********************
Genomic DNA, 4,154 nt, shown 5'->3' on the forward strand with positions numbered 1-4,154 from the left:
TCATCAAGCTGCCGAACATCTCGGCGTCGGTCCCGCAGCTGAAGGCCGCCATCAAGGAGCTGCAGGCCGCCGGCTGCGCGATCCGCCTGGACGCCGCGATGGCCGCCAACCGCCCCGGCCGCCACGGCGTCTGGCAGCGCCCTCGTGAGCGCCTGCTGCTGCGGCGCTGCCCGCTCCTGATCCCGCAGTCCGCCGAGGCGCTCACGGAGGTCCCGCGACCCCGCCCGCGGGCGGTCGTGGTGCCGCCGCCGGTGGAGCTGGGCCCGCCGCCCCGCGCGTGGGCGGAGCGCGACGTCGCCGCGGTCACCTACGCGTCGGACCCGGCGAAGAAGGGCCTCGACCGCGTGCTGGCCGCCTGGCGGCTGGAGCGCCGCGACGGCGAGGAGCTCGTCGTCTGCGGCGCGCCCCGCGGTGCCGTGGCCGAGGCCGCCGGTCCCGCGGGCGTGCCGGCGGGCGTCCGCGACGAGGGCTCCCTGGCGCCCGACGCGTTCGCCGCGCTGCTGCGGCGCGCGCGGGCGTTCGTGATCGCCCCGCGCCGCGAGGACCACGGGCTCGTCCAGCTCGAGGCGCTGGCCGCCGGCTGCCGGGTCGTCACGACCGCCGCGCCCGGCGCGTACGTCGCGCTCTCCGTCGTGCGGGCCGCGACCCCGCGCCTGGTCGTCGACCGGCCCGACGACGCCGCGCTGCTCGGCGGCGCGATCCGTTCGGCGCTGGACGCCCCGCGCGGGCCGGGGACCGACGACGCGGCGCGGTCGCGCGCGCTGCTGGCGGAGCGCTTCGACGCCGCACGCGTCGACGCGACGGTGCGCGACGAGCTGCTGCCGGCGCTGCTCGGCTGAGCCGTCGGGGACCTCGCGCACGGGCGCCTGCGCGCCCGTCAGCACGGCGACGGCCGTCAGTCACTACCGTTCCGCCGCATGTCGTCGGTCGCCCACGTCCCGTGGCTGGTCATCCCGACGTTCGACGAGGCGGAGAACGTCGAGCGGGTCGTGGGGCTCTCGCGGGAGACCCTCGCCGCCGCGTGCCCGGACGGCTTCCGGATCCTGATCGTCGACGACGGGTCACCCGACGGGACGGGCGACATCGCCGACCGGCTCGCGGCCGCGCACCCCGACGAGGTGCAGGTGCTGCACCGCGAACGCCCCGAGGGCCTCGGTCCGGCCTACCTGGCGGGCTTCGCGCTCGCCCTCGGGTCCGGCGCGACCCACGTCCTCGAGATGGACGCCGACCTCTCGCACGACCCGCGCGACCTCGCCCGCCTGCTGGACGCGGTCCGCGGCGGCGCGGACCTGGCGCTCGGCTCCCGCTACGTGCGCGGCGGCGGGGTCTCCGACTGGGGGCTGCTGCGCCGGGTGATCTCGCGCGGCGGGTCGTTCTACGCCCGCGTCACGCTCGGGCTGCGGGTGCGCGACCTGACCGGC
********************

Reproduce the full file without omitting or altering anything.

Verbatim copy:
Genomic DNA, 4,154 nt, shown 5'->3' on the forward strand with positions numbered 1-4,154 from the left:
TCATCAAGCTGCCGAACATCTCGGCGTCGGTCCCGCAGCTGAAGGCCGCCATCAAGGAGCTGCAGGCCGCCGGCTGCGCGATCCGCCTGGACGCCGCGATGGCCGCCAACCGCCCCGGCCGCCACGGCGTCTGGCAGCGCCCTCGTGAGCGCCTGCTGCTGCGGCGCTGCCCGCTCCTGATCCCGCAGTCCGCCGAGGCGCTCACGGAGGTCCCGCGACCCCGCCCGCGGGCGGTCGTGGTGCCGCCGCCGGTGGAGCTGGGCCCGCCGCCCCGCGCGTGGGCGGAGCGCGACGTCGCCGCGGTCACCTACGCGTCGGACCCGGCGAAGAAGGGCCTCGACCGCGTGCTGGCCGCCTGGCGGCTGGAGCGCCGCGACGGCGAGGAGCTCGTCGTCTGCGGCGCGCCCCGCGGTGCCGTGGCCGAGGCCGCCGGTCCCGCGGGCGTGCCGGCGGGCGTCCGCGACGAGGGCTCCCTGGCGCCCGACGCGTTCGCCGCGCTGCTGCGGCGCGCGCGGGCGTTCGTGATCGCCCCGCGCCGCGAGGACCACGGGCTCGTCCAGCTCGAGGCGCTGGCCGCCGGCTGCCGGGTCGTCACGACCGCCGCGCCCGGCGCGTACGTCGCGCTCTCCGTCGTGCGGGCCGCGACCCCGCGCCTGGTCGTCGACCGGCCCGACGACGCCGCGCTGCTCGGCGGCGCGATCCGTTCGGCGCTGGACGCCCCGCGCGGGCCGGGGACCGACGACGCGGCGCGGTCGCGCGCGCTGCTGGCGGAGCGCTTCGACGCCGCACGCGTCGACGCGACGGTGCGCGACGAGCTGCTGCCGGCGCTGCTCGGCTGAGCCGTCGGGGACCTCGCGCACGGGCGCCTGCGCGCCCGTCAGCACGGCGACGGCCGTCAGTCACTACCGTTCCGCCGCATGTCGTCGGTCGCCCACGTCCCGTGGCTGGTCATCCCGACGTTCGACGAGGCGGAGAACGTCGAGCGGGTCGTGGGGCTCTCGCGGGAGACCCTCGCCGCCGCGTGCCCGGACGGCTTCCGGATCCTGATCGTCGACGACGGGTCACCCGACGGGACGGGCGACATCGCCGACCGGCTCGCGGCCGCGCACCCCGACGAGGTGCAGGTGCTGCACCGCGAACGCCCCGAGGGCCTCGGTCCGGCCTACCTGGCGGGCTTCGCGCTCGCCCTCGGGTCCGGCGCGACCCACGTCCTCGAGATGGACGCCGACCTCTCGCACGACCCGCGCGACCTCGCCCGCCTGCTGGACGCGGTCCGCGGCGGCGCGGACCTGGCGCTCGGCTCCCGCTACGTGCGCGGCGGCGGGGTCTCCGACTGGGGGCTGCTGCGCCGGGTGATCTCGCGCGGCGGGTCGTTCTACGCCCGCGTCACGCTCGGGCTGCGGGTGCGCGACCTGACCGGC